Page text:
Irish boys were commonly outfitted in dresses until they were 12 or 13 years old. This practice was most common in rural areas, but it was not unknown in towns. Folk lore warned mothers to hide their boys from the 'fairies', so they were dressed as girls, usually in long flannel dresses. We have little information on these flannel dresses. Much of the information described below is derived solely from an examination of the available photographic images. Please let us know if you have any additional information or note anything else in the photographs.
The custom by the 19th Century was most prevalent in Connaught, one of Ireland's four provinces. Connaught is the western projection of Ireland south of Ulster. Another source suggests the custom was particularly common in the western county of Galway, located in the southern part of Connaught Province. The western areas of Ireland tended to be the most backward and traditional. One observer writes, "In Connemara it is believed that the 'bad people' [with supernatural powers] run away with little boys, but not with girls, so boys are dressed in petticoats to deceive them until they are of an age to protect themselves." [Wheeler]
Folk tales vary. Some claim it is the devil stealing boys, others the fairies, or leprechauns as they are also known. One folk tale asks why Ireland is so green? The answer is that it is because the rain fairies love Ireland. They have made it the greenest spot on earth. They do this by sprinkling it for ever with the drops of their fairy rain.
The fairies, unfortunately, seem to get up to a good bit of mischief as well. The fairies are apparently divided into tribes just as Ireland is divided into districts, counties, and provinces. There are many different tribes and these tribes are all quite different from the others. There are fairies that dress like flowers and those than can change themselves into different shapes. There are evil fairies and solitary fairies. Many country people believed that you always had to refer to the as the "Good people," because they are easily offended. But if you truly believe in them and leave a little milk on the window sill, they can bring luck and happiness. Some country people were particularly concerned with the leprechaun, or fairy shoemaker. The leprechaun sits under a toadstool making tiny shoes. As W.B. Years wrote:
Can you not catch the tiny clamor,
Busy click of an elfin hammer,
Voice of the Leprechaun ringing shrill
As he busily plies his trade?
The name 'leprechaun' in fact comes from two Gaelic words meaning 'one shoe'. The reason he has this name is that he is always busy working on one of his shoes. The leprechaun is regarded by the country people as mysterious and mischievous. And one of his great pranks is stealing 'wee' boys away. He steals them so they can help him with his work. He apparently does not bother to steal girls because they are not as strong and useful. As a result mothers so feared the leprechaun that they dressed their boys in flannel petticoats to trick the sly creatures.
Irish boys dressed in dresses until the age of 12. For years it was actually thought that there were variously evil 'fairies', 'demons' or 'spirits' wandering about that would steal away small boys that were still to small to protect themselves. The actual details varied from village to village and from story teller to teller. The Irish of course love to tell stories and do so with great flair. So the precise details of the story varied greatly. What ever the details, many believed the old fables. So to guard against the boys be stolen away, boys usually up to 12 years of age were dressed "daily" in dresses in an effort to fool the daemon into thinking they were not really little boys. Many followed this practice almost religiously. We have noted quite a few references to this folk tradition. How seriously it was taken by people do not know. There were several areas in the countryside where people reportedly acted on this belief for years.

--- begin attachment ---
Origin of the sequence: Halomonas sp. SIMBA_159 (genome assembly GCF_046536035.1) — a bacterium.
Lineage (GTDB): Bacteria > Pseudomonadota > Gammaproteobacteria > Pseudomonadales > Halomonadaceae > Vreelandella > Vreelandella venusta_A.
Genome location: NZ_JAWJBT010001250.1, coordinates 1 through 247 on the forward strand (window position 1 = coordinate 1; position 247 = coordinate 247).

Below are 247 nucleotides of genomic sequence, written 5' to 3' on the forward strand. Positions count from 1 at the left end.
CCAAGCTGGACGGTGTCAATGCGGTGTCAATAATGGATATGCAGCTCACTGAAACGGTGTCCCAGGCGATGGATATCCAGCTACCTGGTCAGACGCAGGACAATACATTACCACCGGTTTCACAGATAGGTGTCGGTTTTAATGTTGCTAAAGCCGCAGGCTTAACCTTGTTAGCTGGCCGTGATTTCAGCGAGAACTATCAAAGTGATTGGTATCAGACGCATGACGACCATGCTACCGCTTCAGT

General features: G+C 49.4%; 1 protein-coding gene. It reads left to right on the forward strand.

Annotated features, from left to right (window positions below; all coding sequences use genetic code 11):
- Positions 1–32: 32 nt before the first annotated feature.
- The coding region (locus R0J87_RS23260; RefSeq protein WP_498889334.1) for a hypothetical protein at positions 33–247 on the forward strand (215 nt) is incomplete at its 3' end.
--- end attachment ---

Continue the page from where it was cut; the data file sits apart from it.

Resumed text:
I am not sure when this practice developed. It may have been a tradition dating back many centuries to the Celtic people of Ireland and Scotland. A HBC reader suspects that those cotton dresses on Irish boys were descendants of the 'leine'. The leine was common to both Scotland and Ireland and is mentioned as the principal garment for Celtic men in the middle ages. In that period, it was not a boys' garment, but worn by both men and boys. What ever the origin, the fashion of boys wearing long dresses appears to have been firmly established in the 19th Century. Throughout the century Irish boys in many areas, especially the more isolated areas, where Celtic was still common, wore these flannel dresses. The custom appears to have become less common in the late 19th Century, but was still prevalent in some areas into the 20th Century as there are reports of the practice, including the photographs shown here, until after World War I (1914-18). We had thought that the custom essentially disappeared after World War I. We note one report, however, suggesting that the custom persisted unto the 1950s. An observer reports, "I remember when on holiday in the west of Ireland in the late 1950s seeing a very young boy dressed in a skirt. I was told that it was a disguise, because the fairies stole young boys, but not girls." [Robin Haldane, The Times (London) November 29, 2002.]
The custom was most common in rural areas of Ireland, especially the traditional, poorer Gaelic speaking areas. This can be seen as the boys involved are often barefoot, which in the 19th Century was widely seen in England and Ireland as an indicator of poverty. The custom does not always see to have been just one for poor children. Some images appear to show more affluent boys wearing stocking and shoes as well as well fitted jackets and caps with their dresses. The shoes in particularly suggest as least a minimal level of affluence. Another reason I believe that this custom was not limited just to poor families is that I can recall reading a biography, although the citation allows me now, of an Anglo-Irish boy growing up in an Irish town where the boys commonly wore dresses. He was teased when his family moved to the city, I think Dublin. One Irish reader writes, "Even by the turn of the 20th century, there was still great poverty in Ireland. Not alone could many people not afford clothes, but many families could not afford adequate food. Mothers made clothes from cloth from potato and grain sacks. Perhaps one reason that dresses and skirts were worn by boys is that they were easier to cut and stitch than pants."